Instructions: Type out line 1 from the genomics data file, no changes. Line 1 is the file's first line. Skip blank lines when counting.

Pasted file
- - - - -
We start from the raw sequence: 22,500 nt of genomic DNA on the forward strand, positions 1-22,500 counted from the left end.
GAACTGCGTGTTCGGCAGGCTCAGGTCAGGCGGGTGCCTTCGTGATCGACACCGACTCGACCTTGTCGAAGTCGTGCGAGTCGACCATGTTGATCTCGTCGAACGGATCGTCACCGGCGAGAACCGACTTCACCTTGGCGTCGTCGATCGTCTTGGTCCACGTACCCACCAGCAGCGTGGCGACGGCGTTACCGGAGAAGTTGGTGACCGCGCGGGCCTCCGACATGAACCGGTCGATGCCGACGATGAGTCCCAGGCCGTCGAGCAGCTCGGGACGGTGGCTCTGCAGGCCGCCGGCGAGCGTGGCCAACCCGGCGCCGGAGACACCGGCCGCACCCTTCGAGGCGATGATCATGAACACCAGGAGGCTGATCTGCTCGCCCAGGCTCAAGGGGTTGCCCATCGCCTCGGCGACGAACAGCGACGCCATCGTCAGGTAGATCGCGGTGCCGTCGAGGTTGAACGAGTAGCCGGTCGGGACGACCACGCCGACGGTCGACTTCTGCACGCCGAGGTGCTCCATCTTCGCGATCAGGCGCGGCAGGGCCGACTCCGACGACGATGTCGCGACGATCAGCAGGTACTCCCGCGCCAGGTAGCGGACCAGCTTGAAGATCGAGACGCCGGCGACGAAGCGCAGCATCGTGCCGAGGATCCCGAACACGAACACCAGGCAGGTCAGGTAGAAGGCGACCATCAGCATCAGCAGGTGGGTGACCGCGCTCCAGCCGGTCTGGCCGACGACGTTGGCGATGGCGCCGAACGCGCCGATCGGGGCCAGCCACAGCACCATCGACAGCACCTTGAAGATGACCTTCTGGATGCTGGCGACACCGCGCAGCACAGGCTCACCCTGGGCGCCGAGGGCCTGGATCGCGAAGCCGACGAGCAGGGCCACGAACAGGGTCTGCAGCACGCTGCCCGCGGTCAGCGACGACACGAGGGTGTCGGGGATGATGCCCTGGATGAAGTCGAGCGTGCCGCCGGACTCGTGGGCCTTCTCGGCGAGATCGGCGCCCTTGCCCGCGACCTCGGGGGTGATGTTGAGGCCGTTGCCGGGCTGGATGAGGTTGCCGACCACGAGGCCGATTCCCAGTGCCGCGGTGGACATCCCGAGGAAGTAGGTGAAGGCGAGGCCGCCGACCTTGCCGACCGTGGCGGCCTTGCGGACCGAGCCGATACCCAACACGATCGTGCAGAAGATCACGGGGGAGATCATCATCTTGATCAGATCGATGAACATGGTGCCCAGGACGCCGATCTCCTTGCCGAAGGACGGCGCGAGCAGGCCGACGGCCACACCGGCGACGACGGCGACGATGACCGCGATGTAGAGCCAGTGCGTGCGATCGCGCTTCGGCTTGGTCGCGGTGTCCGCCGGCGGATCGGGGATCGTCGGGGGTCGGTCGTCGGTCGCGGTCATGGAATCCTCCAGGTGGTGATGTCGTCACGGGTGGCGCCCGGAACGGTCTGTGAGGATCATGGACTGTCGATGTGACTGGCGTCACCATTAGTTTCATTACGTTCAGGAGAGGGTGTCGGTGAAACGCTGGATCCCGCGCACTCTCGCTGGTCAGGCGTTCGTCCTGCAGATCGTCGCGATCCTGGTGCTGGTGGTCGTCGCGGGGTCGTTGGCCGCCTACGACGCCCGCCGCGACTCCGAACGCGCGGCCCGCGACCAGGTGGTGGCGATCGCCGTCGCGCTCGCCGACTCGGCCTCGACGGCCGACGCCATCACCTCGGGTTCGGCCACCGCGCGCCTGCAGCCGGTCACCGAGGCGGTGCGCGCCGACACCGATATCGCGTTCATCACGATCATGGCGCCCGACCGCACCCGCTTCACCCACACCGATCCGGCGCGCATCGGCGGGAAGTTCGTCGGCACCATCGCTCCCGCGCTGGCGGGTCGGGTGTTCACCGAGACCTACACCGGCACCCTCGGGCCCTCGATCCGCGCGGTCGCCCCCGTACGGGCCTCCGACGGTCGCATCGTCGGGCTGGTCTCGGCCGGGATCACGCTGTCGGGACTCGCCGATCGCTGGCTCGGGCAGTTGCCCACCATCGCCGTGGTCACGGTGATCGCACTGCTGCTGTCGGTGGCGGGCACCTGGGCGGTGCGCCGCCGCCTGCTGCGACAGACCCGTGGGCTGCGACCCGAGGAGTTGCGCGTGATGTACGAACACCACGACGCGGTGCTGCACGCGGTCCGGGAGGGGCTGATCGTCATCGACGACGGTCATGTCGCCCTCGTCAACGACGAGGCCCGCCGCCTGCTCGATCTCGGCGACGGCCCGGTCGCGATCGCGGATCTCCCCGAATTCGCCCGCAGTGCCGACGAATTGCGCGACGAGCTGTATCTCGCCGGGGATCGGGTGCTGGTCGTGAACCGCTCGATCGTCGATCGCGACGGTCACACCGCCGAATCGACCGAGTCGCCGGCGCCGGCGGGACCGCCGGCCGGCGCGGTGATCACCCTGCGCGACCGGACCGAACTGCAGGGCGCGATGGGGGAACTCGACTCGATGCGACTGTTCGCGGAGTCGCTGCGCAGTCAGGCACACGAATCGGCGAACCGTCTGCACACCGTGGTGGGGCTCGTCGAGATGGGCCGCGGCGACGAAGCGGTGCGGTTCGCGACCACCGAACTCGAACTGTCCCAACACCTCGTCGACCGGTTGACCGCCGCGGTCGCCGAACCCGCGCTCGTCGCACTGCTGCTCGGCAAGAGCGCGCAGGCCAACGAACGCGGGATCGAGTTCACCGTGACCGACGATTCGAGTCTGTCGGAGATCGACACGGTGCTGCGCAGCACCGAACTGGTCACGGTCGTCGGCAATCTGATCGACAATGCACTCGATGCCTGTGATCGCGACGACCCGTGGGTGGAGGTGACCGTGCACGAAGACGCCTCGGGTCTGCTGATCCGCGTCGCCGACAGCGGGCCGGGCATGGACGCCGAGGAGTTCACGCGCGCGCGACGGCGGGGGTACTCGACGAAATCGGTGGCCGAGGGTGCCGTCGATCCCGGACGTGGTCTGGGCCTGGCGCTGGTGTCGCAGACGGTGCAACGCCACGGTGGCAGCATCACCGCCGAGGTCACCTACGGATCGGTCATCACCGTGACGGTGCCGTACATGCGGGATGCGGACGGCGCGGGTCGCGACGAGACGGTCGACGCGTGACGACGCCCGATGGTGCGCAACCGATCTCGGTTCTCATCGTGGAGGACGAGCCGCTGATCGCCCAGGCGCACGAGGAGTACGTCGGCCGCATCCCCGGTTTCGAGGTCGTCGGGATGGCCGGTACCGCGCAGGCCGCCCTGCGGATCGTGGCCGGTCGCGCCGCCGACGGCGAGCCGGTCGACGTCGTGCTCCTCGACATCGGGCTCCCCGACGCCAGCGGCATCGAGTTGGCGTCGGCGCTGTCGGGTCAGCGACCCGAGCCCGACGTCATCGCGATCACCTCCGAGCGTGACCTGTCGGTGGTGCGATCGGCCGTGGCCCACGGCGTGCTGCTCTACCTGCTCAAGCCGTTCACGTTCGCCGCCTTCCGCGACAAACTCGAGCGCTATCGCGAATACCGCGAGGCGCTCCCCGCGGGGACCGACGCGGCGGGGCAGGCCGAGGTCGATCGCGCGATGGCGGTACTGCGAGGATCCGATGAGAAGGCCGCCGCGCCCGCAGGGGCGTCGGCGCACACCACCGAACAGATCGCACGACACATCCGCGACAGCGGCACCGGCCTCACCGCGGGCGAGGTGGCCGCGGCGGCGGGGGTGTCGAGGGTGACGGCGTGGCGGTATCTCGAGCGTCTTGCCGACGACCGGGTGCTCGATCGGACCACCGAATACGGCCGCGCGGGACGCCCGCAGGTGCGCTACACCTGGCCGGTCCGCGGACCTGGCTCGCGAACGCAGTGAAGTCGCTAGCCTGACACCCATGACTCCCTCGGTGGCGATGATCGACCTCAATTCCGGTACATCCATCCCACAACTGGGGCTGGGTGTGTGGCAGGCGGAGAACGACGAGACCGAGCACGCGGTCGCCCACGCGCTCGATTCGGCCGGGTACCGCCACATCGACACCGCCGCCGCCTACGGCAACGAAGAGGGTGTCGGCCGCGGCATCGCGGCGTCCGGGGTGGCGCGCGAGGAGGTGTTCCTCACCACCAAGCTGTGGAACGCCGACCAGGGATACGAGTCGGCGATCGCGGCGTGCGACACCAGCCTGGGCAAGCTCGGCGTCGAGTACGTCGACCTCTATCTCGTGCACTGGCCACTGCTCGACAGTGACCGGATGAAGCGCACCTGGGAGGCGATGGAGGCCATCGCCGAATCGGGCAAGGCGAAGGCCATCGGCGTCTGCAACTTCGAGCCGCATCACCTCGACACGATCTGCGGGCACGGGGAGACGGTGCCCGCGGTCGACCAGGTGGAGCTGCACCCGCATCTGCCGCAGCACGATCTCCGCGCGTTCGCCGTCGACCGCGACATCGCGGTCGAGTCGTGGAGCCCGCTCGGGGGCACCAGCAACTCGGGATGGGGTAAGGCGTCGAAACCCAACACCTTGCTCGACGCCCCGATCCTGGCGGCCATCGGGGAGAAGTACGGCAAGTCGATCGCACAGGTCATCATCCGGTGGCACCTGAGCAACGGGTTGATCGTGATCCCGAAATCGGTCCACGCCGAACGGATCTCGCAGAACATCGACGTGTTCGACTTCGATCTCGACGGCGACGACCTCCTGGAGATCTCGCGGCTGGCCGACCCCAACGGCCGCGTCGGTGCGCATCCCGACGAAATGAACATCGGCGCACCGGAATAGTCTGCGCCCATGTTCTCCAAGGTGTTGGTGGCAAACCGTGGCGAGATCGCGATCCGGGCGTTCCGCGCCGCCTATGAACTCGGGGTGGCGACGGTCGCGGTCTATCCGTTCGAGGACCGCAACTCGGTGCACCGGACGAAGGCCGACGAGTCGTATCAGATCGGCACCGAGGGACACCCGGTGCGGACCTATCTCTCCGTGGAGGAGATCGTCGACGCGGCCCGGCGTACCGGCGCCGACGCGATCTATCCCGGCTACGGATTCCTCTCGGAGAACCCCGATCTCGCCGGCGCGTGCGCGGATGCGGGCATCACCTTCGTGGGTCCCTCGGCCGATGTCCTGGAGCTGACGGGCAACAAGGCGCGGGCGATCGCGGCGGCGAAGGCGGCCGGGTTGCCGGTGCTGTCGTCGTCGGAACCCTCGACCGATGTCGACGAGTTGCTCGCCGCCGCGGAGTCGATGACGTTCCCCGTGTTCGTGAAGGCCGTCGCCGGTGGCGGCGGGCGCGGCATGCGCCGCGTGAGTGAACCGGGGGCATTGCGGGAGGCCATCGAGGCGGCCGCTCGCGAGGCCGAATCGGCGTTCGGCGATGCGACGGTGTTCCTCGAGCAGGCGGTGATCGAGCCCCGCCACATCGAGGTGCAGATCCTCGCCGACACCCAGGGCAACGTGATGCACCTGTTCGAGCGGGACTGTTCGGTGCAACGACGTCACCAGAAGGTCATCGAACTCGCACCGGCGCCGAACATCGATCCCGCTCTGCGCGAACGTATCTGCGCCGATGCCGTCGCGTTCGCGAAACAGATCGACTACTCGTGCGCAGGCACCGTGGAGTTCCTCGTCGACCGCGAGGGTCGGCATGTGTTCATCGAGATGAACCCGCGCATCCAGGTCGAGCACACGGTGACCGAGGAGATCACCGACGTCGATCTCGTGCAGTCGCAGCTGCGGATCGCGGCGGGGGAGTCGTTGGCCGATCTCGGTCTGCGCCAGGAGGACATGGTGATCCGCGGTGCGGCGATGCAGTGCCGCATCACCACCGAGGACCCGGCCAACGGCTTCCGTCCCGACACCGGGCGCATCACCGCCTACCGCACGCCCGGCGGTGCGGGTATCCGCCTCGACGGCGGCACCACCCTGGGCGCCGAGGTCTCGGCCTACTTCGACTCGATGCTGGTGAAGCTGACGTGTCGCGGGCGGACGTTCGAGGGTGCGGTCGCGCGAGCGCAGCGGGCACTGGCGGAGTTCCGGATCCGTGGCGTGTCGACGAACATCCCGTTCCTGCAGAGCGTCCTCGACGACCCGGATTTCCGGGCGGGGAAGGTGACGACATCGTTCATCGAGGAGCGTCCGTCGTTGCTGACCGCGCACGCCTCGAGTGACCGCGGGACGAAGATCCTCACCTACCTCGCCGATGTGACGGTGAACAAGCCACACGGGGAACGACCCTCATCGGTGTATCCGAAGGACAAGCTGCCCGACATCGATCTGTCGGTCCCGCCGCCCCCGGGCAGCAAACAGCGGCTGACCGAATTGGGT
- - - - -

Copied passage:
We start from the raw sequence: 22,500 nt of genomic DNA on the forward strand, positions 1-22,500 counted from the left end.